Briarwood Elementary School and Enterprise High School have been welcoming students to class in Warren Woods Public Schools this summer.

Briarwood Elementary School and Enterprise High School have been welcoming students to class in Warren Woods Public Schools this summer.

Photo by Patricia O'Blenes

Learning continues in WWPS summer school programs

By: Maria Allard | Warren Weekly | Published July 27, 2022


WARREN — Even though the calendar reads July, Briarwood Elementary School and Enterprise High School have been welcoming students to class in Warren Woods Public Schools this summer.

That’s because the district is offering a number of summer school programs for district students. There are no tuition costs to attend, and free breakfast and lunch are offered. Summer school runs Monday through Thursday from July 11 through Aug. 11, and busing is available for some students, depending on their distance from the school.

Warren Woods Tower and Enterprise high school students behind on their credits are enrolled in various credit-recovery classes. U.S. history, algebra, chemistry/physics and English are among the programs offered. The classes are held from 9 a.m. to 11 a.m., and from 11:30 a.m. to 1:30 p.m. Students can take a maximum of two classes.

“A lot of that comes down to student requests and staff. In the spring, we send out surveys. Students can sign up for courses they want. We build our schedule based on that,” said Summer School Secondary Coordinator Scott Keen, who is also the Pinewood Elementary School principal. “They take two-hour accelerated courses. They are doing the courses they would do in high school. It’s a small group of students, so they are able to move a little faster.”

There are nine classroom teachers this summer, plus kitchen workers, paraprofessionals and social workers. There are 142 students in total in the high school program. Some classes are in person, while others are virtual. Some students are doing both in-person and online courses. Any class offered in person was not offered online. Online classes were offered if the district was unable to offer the class in person. The virtual classes are run through a third-party source.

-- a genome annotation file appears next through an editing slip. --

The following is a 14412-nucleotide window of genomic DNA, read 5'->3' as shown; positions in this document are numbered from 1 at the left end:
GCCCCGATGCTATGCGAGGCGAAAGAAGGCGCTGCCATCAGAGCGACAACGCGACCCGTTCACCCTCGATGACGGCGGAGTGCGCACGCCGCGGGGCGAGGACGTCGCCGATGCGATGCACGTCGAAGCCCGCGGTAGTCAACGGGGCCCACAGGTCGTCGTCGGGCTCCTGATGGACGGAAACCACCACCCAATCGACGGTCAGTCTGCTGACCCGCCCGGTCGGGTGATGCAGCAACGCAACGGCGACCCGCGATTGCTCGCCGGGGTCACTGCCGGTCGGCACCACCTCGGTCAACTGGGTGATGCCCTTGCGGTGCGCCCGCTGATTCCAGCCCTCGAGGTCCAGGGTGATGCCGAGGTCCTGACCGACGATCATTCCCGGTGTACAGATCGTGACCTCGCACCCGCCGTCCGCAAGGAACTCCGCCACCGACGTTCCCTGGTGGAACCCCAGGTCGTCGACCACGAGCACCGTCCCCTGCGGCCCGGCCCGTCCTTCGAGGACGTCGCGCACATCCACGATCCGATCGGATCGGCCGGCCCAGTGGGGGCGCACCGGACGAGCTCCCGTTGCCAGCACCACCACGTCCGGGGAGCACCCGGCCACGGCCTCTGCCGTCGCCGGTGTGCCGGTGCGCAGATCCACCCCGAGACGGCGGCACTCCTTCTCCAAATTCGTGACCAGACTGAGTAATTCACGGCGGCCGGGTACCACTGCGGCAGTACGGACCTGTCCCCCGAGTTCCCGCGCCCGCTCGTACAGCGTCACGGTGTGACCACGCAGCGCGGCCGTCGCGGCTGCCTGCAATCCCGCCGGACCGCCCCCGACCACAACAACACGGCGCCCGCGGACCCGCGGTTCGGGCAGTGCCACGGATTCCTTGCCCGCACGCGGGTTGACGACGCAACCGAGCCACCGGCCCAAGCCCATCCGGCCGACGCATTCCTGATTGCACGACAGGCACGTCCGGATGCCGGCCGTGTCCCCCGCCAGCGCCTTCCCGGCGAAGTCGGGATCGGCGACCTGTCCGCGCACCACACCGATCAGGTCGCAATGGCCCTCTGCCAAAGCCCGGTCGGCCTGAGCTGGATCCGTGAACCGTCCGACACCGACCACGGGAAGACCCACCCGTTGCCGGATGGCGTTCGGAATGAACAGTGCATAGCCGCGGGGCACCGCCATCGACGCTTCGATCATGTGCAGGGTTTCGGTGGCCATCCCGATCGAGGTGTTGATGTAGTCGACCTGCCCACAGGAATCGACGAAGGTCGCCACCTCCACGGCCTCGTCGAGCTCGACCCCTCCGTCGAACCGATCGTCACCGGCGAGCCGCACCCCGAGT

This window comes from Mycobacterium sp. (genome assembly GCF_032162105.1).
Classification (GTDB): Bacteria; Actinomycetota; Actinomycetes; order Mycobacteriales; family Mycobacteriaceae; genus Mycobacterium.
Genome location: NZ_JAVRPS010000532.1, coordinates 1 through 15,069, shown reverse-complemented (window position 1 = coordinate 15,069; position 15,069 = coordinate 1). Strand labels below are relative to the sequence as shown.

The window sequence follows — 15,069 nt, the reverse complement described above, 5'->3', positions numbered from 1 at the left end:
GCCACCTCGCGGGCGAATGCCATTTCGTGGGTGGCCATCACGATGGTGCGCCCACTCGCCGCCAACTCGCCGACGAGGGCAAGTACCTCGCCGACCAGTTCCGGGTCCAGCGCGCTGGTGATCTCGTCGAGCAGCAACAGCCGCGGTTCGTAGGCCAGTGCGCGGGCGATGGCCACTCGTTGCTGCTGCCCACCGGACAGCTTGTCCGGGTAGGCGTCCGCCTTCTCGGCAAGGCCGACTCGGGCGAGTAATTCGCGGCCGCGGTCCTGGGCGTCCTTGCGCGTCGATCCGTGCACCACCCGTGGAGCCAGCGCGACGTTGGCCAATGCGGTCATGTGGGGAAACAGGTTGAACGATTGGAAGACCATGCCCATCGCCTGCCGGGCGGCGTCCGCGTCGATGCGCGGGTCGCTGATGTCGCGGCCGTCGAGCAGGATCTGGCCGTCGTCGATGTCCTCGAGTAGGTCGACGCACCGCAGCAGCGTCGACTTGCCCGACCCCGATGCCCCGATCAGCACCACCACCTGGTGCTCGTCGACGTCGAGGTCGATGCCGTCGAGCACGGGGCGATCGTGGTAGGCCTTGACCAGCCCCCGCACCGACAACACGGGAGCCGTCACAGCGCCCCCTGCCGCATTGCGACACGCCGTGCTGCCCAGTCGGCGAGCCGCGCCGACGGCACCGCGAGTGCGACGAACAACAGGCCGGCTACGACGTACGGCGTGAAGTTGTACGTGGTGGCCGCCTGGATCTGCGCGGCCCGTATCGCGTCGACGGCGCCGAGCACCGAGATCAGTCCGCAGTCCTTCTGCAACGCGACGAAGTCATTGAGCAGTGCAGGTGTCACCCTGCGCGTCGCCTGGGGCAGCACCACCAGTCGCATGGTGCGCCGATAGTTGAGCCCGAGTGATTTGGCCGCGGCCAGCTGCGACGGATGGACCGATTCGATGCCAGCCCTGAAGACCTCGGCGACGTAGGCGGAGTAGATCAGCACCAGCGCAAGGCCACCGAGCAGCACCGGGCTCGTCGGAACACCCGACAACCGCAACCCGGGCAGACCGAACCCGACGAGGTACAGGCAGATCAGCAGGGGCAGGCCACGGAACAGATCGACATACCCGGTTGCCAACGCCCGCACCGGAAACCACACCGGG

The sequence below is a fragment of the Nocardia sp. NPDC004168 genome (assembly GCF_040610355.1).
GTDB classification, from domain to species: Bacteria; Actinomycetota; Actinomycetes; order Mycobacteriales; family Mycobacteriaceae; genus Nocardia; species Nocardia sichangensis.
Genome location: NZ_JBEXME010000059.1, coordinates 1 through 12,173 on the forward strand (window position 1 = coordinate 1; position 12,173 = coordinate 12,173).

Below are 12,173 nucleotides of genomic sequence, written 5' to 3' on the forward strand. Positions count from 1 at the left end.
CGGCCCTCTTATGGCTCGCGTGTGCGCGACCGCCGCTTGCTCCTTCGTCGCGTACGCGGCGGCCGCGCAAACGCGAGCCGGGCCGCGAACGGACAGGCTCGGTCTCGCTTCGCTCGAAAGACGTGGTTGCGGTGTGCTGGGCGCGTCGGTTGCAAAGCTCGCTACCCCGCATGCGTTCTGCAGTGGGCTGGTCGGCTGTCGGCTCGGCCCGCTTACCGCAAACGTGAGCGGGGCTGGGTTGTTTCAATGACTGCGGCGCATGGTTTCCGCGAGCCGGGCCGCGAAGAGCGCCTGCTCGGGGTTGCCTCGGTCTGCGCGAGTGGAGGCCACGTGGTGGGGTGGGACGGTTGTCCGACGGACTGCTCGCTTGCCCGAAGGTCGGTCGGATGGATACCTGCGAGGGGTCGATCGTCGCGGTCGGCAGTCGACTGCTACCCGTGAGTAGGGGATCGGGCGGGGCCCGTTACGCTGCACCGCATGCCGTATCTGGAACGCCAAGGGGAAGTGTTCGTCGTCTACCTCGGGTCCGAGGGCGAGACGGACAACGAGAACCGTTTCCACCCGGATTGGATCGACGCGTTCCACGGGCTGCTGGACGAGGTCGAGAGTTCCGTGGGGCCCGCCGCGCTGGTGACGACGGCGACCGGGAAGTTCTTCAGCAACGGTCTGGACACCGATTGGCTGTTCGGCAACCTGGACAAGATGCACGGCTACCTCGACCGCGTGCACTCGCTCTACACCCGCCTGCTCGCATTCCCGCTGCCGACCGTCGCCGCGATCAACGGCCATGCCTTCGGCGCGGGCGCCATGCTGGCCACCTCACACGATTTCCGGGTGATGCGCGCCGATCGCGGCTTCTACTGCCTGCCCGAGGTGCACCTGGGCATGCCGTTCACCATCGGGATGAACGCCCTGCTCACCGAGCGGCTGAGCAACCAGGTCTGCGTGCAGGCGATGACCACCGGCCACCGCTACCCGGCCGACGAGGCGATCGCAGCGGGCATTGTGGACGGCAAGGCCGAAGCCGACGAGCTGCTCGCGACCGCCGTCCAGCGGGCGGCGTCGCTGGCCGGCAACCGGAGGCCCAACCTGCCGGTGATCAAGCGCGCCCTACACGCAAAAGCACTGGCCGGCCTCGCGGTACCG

According to Keen, some summer school students “are severely behind.” One reason they lost credits was due to the COVID-19 pandemic.

“Some weren’t coming to school, or their work wasn’t completed,” Keen said, adding that family issues at home also interrupted the learning process. “I’m very happy to see them come in here and try to get back on track. They’re behaving really well, and they’re respectful. They’re doing a pretty good job at being successful in order to graduate.”

The district usually has summer school classes for middle school students, but because not enough students registered, the courses were not offered this year.

Over at Briarwood Elementary School, the hallways and classrooms are bustling with about 220 students in kindergarten through fifth grade, learning. The classes run from 8:30 a.m. to 12:30 p.m. Monday through Thursday.

For preschoolers entering kindergarten, the district is offering the KinderConnect programs. Incoming first graders are in the First Fundamentals program. Incoming first through sixth graders in the Title One program are strengthening their literacy and math skills through various activities. The STEM literacy camp welcomed incoming second, third and fourth graders this summer.

The students’ school year teachers recommended them for summer school. Sometimes, parents whose children don’t need any additional help enroll their children.

“Toward the end of the school year, we meet with our staff and then make recommendations,” said Don Sikora, elementary summer learning opportunities coordinator and Warren Woods Middle School principal. “The teachers are doing a phenomenal job serving the students as best they can.”

Sikora said there are 10 Title One classrooms, two KinderConnect classes and two First Fundamental classes. Outdoor recess is part of the day.

“They’re excited to be here,” Sikora said of the students. “They look forward to it. You see the kids giving their teachers hugs. It’s not a full day, but it’s long enough to get some full instruction.”

Other elementary school classes are in session, as well. For instance, the English Language Learners students are receiving additional support this summer. In addition, a resource room teacher is on-site, there is a five-week summer program for cognitively impaired students, and speech therapy and occupational therapy are available.